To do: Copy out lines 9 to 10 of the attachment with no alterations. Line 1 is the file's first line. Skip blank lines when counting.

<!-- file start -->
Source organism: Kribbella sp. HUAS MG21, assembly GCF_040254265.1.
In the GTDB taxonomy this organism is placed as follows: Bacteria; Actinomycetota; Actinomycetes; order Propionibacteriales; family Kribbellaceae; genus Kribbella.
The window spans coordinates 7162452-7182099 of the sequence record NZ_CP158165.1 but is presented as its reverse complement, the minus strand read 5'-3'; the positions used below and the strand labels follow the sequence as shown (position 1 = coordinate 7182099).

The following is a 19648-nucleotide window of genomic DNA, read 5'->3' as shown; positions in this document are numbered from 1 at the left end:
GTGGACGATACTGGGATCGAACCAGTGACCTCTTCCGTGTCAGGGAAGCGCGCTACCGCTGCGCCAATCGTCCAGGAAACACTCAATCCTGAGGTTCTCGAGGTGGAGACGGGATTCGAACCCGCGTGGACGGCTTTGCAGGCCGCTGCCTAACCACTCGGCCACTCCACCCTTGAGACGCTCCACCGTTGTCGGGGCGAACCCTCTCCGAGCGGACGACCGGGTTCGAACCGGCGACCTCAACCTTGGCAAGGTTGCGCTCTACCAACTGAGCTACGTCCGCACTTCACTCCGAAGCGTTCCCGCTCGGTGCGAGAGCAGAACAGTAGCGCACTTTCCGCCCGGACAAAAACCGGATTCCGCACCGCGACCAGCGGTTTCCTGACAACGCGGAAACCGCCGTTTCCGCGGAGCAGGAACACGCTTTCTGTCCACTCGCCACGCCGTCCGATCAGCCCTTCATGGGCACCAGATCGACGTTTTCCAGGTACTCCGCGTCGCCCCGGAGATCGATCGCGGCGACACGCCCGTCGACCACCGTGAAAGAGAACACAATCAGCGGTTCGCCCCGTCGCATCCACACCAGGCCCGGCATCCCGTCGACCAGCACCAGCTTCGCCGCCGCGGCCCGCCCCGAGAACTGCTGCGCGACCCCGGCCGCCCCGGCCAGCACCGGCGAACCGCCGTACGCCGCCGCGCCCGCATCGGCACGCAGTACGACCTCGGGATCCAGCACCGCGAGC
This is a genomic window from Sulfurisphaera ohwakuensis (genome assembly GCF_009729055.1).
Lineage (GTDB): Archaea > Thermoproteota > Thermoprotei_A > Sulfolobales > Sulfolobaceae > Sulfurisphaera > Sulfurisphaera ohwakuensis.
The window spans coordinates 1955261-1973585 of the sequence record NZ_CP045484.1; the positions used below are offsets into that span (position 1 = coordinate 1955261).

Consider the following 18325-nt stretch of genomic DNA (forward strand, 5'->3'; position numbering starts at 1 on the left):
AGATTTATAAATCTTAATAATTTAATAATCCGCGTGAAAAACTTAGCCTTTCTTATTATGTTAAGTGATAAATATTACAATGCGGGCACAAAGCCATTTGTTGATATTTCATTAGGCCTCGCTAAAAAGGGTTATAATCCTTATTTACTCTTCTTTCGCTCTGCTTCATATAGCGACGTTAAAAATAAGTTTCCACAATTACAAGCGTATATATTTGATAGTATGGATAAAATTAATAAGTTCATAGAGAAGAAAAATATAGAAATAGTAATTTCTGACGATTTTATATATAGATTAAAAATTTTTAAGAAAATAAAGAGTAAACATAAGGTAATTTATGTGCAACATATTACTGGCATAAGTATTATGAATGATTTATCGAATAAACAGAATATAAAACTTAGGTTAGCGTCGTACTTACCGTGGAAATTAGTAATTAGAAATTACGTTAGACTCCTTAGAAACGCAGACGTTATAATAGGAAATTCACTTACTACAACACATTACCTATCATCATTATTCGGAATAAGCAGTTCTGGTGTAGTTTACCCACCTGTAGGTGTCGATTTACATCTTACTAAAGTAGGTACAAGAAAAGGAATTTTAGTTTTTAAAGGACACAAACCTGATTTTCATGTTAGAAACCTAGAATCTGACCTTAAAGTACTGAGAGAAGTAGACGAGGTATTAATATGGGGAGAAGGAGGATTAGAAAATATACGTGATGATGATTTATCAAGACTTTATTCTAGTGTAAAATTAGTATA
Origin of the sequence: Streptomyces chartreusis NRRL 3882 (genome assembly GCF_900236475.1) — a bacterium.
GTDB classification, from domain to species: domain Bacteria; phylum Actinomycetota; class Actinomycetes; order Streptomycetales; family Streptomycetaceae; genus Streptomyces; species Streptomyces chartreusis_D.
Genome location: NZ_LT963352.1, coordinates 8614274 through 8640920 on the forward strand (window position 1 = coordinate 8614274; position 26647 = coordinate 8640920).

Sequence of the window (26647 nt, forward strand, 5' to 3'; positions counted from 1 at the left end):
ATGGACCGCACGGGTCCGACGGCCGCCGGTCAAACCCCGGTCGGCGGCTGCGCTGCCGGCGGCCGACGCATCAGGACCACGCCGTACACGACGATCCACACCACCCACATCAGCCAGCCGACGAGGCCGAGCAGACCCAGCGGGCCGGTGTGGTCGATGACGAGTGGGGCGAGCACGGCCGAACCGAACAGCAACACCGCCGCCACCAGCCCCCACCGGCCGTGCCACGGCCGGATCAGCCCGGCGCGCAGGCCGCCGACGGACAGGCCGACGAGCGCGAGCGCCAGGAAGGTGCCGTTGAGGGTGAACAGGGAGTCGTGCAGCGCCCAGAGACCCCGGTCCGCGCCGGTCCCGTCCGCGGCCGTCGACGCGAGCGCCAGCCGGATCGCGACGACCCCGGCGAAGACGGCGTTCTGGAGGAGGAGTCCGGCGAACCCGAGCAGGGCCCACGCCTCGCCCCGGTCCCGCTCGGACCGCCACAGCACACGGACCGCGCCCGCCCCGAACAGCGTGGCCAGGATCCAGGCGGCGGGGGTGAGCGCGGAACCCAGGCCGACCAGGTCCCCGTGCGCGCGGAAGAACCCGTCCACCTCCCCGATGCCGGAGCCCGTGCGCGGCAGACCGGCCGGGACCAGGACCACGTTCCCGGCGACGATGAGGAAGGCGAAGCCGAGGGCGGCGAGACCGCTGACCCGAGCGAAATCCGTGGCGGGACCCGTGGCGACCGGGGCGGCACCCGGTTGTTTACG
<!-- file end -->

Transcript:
Consider the following 18325-nt stretch of genomic DNA (forward strand, 5'->3'; position numbering starts at 1 on the left):
AGATTTATAAATCTTAATAATTTAATAATCCGCGTGAAAAACTTAGCCTTTCTTATTATGTTAAGTGATAAATATTACAATGCGGGCACAAAGCCATTTGTTGATATTTCATTAGGCCTCGCTAAAAAGGGTTATAATCCTTATTTACTCTTCTTTCGCTCTGCTTCATATAGCGACGTTAAAAATAAGTTTCCACAATTACAAGCGTATATATTTGATAGTATGGATAAAATTAATAAGTTCATAGAGAAGAAAAATATAGAAATAGTAATTTCTGACGATTTTATATATAGATTAAAAATTTTTAAGAAAATAAAGAGTAAACATAAGGTAATTTATGTGCAACATATTACTGGCATAAGTATTATGAATGATTTATCGAATAAACAGAATATAAAACTTAGGTTAGCGTCGTACTTACCGTGGAAATTAGTAATTAGAAATTACGTTAGACTCCTTAGAAACGCAGACGTTATAATAGGAAATTCACTTACTACAACACATTACCTATCATCATTATTCGGAATAAGCAGTTCTGGTGTAGTTTACCCACCTGTAGGTGTCGATTTACATCTTACTAAAGTAGGTACAAGAAAAGGAATTTTAGTTTTTAAAGGACACAAACCTGATTTTCATGTTAGAAACCTAGAATCTGACCTTAAAGTACTGAGAGAAGTAGACGAGGTATTAATATGGGGAGAAGGAGGATTAGAAAATATACGTGATGATGATTTATCAAGACTTTATTCTAGTGTAAAATTAGTATA